friendly folks, a warm room and tasty food (still BYO). We ordered mostly apps from the a la carte menu (hot and cold) and salads. Most of the food is fairly bland in seasoning. One exception was the vegetable platter - LEGUME PRAJITE PLATOU with very tasty galicky eggplant slices, good roasted peppers and a dollop of a veg salsa. We enjoyed the special salad (not on the regular menu) called NISTRU - a composed salad with an ample quantity of strips of smoked salmon, tomatoes, cucumbers and daikon with red caviar and mayo, (menu said it included apple waitress said not today) and a nice but slightly underseasoned salad of iceberg lettuce, radishes, with dill and dressed with a little too much sour cream. Herring was excellent, served with a plate of very well cooked floury potatoes. The small juicy sausages called MITITEI were delicious and served with sliced onion and delicious canned peas (woulnt have expected it) seasoned with dill. A platter of dumplings,COLTUNASI, in three varieties, potato, cheese and meat filled, served with a pitcher of sour cream were comforting but a bit bland ot my taste.- I think there was supposed to be fried onion sauce accompanying, but I didnt see it . Then a platter of mamaliga arrived when we had barely the capacity to enjoy. This is polenta, served in several mounds accompanied by salty cheese, sour cream eggs and a simple pork belly stew. Id say the stew was the standout - on leftover, the cheese was also tasty. I dont get the specialness of this dish- it was good home food but nothing outstanding next to a good dish of polenta or grits. One friend ordered chicken SNITZEL - it was served with a fried egg on top, plain mashed potatoes and looked nothing like the pic on the website - he enjoyed it greatly.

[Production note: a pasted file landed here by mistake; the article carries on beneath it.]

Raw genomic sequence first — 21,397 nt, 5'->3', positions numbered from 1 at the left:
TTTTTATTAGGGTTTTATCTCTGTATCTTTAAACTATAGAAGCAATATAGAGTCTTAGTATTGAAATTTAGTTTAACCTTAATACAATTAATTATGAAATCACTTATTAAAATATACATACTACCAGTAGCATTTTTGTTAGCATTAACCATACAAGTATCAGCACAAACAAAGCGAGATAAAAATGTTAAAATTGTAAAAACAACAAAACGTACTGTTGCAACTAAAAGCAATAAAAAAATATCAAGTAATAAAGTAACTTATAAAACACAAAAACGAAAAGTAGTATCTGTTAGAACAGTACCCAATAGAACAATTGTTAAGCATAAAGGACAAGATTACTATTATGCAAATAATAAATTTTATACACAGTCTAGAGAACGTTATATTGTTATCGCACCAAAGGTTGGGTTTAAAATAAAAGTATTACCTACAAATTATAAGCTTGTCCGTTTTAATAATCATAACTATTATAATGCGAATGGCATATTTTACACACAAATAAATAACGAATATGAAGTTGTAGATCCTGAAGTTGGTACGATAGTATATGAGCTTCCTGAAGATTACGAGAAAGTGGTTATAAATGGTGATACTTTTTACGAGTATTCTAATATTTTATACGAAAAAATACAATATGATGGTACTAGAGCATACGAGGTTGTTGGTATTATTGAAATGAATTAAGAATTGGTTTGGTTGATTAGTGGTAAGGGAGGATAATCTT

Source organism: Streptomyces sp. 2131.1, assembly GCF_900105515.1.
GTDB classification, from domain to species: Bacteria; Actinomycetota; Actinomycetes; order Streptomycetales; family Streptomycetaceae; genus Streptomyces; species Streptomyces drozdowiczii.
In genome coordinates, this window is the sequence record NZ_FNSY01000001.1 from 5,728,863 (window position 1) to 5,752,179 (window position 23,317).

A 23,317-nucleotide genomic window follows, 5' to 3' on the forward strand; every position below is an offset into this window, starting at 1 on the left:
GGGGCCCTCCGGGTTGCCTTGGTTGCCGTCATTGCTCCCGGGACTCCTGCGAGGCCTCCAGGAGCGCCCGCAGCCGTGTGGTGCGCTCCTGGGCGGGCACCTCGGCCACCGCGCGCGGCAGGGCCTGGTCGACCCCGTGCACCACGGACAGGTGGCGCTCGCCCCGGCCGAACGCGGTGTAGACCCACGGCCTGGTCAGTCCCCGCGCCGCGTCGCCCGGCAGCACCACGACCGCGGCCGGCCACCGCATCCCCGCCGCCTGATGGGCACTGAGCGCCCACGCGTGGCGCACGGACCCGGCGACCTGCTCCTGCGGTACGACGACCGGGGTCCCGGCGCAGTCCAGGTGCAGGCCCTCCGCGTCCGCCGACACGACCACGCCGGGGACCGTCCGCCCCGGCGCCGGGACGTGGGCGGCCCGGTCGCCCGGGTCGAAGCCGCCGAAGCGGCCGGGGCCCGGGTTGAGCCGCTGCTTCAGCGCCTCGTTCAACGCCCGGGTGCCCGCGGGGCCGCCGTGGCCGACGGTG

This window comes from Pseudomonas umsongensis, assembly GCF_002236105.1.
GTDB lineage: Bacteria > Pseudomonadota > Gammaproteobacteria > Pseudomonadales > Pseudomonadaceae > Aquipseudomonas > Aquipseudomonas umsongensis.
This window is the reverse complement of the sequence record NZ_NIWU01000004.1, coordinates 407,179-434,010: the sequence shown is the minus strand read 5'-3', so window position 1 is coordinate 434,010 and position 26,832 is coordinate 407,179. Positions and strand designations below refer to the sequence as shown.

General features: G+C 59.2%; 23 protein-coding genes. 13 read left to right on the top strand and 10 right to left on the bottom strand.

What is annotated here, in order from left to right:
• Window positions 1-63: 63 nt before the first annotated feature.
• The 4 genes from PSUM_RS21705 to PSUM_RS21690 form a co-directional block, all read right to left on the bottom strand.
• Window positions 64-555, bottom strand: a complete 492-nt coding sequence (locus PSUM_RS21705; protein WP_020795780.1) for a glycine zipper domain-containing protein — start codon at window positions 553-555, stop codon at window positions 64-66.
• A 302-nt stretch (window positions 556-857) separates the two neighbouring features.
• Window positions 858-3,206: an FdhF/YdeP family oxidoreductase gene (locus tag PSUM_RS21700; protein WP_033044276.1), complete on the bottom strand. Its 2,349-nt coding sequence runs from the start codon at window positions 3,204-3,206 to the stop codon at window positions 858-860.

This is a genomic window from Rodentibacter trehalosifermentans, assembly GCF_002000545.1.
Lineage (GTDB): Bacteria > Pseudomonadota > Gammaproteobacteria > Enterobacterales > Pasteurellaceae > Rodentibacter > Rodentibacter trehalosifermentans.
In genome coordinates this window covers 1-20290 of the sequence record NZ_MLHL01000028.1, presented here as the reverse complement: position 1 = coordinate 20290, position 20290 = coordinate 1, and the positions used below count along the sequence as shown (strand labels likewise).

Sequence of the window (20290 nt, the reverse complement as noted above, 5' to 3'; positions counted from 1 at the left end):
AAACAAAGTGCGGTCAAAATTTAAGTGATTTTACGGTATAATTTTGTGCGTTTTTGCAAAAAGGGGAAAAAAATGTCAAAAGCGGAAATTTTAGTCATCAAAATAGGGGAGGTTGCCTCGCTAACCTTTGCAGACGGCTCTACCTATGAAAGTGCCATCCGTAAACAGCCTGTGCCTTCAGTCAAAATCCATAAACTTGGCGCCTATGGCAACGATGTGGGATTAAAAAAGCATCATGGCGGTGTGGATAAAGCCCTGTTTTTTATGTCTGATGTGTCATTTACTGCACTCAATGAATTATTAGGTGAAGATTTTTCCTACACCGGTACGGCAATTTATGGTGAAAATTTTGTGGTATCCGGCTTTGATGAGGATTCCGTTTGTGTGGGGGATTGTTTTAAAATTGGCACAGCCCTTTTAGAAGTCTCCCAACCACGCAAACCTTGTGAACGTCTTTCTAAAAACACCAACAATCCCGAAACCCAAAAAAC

We closed with coffee , a napoleon (a little soggy but good) and a baked apple with walnuts - the prune and cherry desserts were not available.

              Going back I would try to get the fasolita (for some reason they did not bring) and try some soups and their fish dishes.We were very glad to be introduced to Moldova

              3 Replies
              1. re: jen kalb

                Thanks for the write-up Jen. I started getting hungry while reading and had to take a break. Too bad you didn't get the Fasolita (That's what I meant by white bean salad) as that's their best salad IMO. Mamaliga is indeed like polenta and is sort of an old homey Moldovan/Romanian peasant dish meant to be eaten with salty cheese, stew or anything else you might like. Personally I like the texture more than the avg soggy grits or hard polenta. The schnitzel is something I never had there, but if done Russian style its more like a juicy hefty cutlet with egg. Its normally really good.
                Thanks again

                1. re: Ziggy41

                  Glad you enjoyed - liked your blog post about life in Moldavia also!
                  the fasolita was ordered but not brought - there was so much food I did not remember til I went to write this up. Next time for sure. I was jusstWe were just not blown away by the mamaliga - grits, polenta and I guess mamaliga can be really good or not. This was fine, but nothing I would rush back for. One of the writetups said they supposedly used a special more corny corn, but this was not evident. It was a good foil for the pork stew however. the Schnitzel was a thick chicken breast - with the egg. like you said, not the thin flat beaten dish like you find in germanic or milanese fare.

                  1. re: jen kalb

                    cool...i want to try this place